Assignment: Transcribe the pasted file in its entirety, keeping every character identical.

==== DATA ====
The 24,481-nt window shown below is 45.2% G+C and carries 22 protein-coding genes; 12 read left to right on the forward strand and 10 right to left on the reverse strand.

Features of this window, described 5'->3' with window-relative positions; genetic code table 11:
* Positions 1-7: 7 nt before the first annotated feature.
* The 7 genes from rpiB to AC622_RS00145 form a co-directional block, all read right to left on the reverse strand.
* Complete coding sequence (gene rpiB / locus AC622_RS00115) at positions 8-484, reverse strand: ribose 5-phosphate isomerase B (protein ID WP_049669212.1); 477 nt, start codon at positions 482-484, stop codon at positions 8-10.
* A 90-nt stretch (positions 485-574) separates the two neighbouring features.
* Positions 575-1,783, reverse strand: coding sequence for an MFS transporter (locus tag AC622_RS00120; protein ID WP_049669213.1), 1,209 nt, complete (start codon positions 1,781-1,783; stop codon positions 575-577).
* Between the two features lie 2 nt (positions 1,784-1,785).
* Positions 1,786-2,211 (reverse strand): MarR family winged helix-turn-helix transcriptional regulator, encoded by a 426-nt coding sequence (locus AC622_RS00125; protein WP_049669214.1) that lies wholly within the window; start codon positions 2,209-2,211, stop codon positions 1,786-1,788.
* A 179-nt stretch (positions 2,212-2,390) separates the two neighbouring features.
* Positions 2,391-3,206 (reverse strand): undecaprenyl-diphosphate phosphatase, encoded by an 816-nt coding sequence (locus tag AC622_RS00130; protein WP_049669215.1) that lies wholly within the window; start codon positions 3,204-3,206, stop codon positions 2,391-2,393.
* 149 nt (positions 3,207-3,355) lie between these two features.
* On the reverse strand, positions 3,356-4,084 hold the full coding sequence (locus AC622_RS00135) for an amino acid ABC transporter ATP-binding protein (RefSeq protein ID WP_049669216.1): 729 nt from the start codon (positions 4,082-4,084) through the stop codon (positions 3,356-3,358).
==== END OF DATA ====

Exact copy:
The 24,481-nt window shown below is 45.2% G+C and carries 22 protein-coding genes; 12 read left to right on the forward strand and 10 right to left on the reverse strand.

Features of this window, described 5'->3' with window-relative positions; genetic code table 11:
* Positions 1-7: 7 nt before the first annotated feature.
* The 7 genes from rpiB to AC622_RS00145 form a co-directional block, all read right to left on the reverse strand.
* Complete coding sequence (gene rpiB / locus AC622_RS00115) at positions 8-484, reverse strand: ribose 5-phosphate isomerase B (protein ID WP_049669212.1); 477 nt, start codon at positions 482-484, stop codon at positions 8-10.
* A 90-nt stretch (positions 485-574) separates the two neighbouring features.
* Positions 575-1,783, reverse strand: coding sequence for an MFS transporter (locus tag AC622_RS00120; protein ID WP_049669213.1), 1,209 nt, complete (start codon positions 1,781-1,783; stop codon positions 575-577).
* Between the two features lie 2 nt (positions 1,784-1,785).
* Positions 1,786-2,211 (reverse strand): MarR family winged helix-turn-helix transcriptional regulator, encoded by a 426-nt coding sequence (locus AC622_RS00125; protein WP_049669214.1) that lies wholly within the window; start codon positions 2,209-2,211, stop codon positions 1,786-1,788.
* A 179-nt stretch (positions 2,212-2,390) separates the two neighbouring features.
* Positions 2,391-3,206 (reverse strand): undecaprenyl-diphosphate phosphatase, encoded by an 816-nt coding sequence (locus tag AC622_RS00130; protein WP_049669215.1) that lies wholly within the window; start codon positions 3,204-3,206, stop codon positions 2,391-2,393.
* 149 nt (positions 3,207-3,355) lie between these two features.
* On the reverse strand, positions 3,356-4,084 hold the full coding sequence (locus AC622_RS00135) for an amino acid ABC transporter ATP-binding protein (RefSeq protein ID WP_049669216.1): 729 nt from the start codon (positions 4,082-4,084) through the stop codon (positions 3,356-3,358).